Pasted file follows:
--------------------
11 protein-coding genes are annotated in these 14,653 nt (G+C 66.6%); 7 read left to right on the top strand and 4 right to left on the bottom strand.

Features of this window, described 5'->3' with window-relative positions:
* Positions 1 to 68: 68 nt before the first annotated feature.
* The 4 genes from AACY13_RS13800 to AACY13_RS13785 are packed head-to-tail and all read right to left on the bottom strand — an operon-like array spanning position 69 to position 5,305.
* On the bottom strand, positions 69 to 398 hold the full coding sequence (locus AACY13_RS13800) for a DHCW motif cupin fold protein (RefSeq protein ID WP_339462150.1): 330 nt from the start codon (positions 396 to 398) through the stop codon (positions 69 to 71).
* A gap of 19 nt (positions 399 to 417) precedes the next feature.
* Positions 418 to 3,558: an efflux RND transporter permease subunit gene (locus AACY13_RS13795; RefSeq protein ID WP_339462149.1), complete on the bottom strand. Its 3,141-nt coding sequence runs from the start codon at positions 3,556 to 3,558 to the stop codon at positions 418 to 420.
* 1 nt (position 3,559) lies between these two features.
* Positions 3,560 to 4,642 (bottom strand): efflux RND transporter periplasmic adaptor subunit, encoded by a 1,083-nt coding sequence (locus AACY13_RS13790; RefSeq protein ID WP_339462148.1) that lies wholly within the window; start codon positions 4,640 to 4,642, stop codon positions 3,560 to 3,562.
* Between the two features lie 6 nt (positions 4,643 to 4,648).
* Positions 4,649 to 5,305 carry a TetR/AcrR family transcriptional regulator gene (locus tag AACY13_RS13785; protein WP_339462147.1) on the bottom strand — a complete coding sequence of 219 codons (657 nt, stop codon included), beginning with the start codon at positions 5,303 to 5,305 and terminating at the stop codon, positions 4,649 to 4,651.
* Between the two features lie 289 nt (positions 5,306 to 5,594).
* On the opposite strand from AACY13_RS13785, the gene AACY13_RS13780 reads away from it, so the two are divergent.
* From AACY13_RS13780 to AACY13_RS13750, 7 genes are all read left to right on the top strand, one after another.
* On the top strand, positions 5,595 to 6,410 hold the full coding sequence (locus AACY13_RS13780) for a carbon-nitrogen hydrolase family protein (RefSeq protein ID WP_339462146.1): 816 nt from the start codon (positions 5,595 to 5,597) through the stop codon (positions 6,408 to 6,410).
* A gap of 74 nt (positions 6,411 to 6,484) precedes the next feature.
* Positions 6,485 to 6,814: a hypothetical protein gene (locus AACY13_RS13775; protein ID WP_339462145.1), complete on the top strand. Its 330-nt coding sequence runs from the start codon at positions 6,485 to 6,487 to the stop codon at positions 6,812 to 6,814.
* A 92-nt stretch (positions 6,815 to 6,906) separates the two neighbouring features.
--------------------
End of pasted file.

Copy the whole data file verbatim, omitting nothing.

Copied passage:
11 protein-coding genes are annotated in these 14,653 nt (G+C 66.6%); 7 read left to right on the top strand and 4 right to left on the bottom strand.

Features of this window, described 5'->3' with window-relative positions:
* Positions 1 to 68: 68 nt before the first annotated feature.
* The 4 genes from AACY13_RS13800 to AACY13_RS13785 are packed head-to-tail and all read right to left on the bottom strand — an operon-like array spanning position 69 to position 5,305.
* On the bottom strand, positions 69 to 398 hold the full coding sequence (locus AACY13_RS13800) for a DHCW motif cupin fold protein (RefSeq protein ID WP_339462150.1): 330 nt from the start codon (positions 396 to 398) through the stop codon (positions 69 to 71).
* A gap of 19 nt (positions 399 to 417) precedes the next feature.
* Positions 418 to 3,558: an efflux RND transporter permease subunit gene (locus AACY13_RS13795; RefSeq protein ID WP_339462149.1), complete on the bottom strand. Its 3,141-nt coding sequence runs from the start codon at positions 3,556 to 3,558 to the stop codon at positions 418 to 420.
* 1 nt (position 3,559) lies between these two features.
* Positions 3,560 to 4,642 (bottom strand): efflux RND transporter periplasmic adaptor subunit, encoded by a 1,083-nt coding sequence (locus AACY13_RS13790; RefSeq protein ID WP_339462148.1) that lies wholly within the window; start codon positions 4,640 to 4,642, stop codon positions 3,560 to 3,562.
* Between the two features lie 6 nt (positions 4,643 to 4,648).
* Positions 4,649 to 5,305 carry a TetR/AcrR family transcriptional regulator gene (locus tag AACY13_RS13785; protein WP_339462147.1) on the bottom strand — a complete coding sequence of 219 codons (657 nt, stop codon included), beginning with the start codon at positions 5,303 to 5,305 and terminating at the stop codon, positions 4,649 to 4,651.
* Between the two features lie 289 nt (positions 5,306 to 5,594).
* On the opposite strand from AACY13_RS13785, the gene AACY13_RS13780 reads away from it, so the two are divergent.
* From AACY13_RS13780 to AACY13_RS13750, 7 genes are all read left to right on the top strand, one after another.
* On the top strand, positions 5,595 to 6,410 hold the full coding sequence (locus AACY13_RS13780) for a carbon-nitrogen hydrolase family protein (RefSeq protein ID WP_339462146.1): 816 nt from the start codon (positions 5,595 to 5,597) through the stop codon (positions 6,408 to 6,410).
* A gap of 74 nt (positions 6,411 to 6,484) precedes the next feature.
* Positions 6,485 to 6,814: a hypothetical protein gene (locus AACY13_RS13775; protein ID WP_339462145.1), complete on the top strand. Its 330-nt coding sequence runs from the start codon at positions 6,485 to 6,487 to the stop codon at positions 6,812 to 6,814.
* A 92-nt stretch (positions 6,815 to 6,906) separates the two neighbouring features.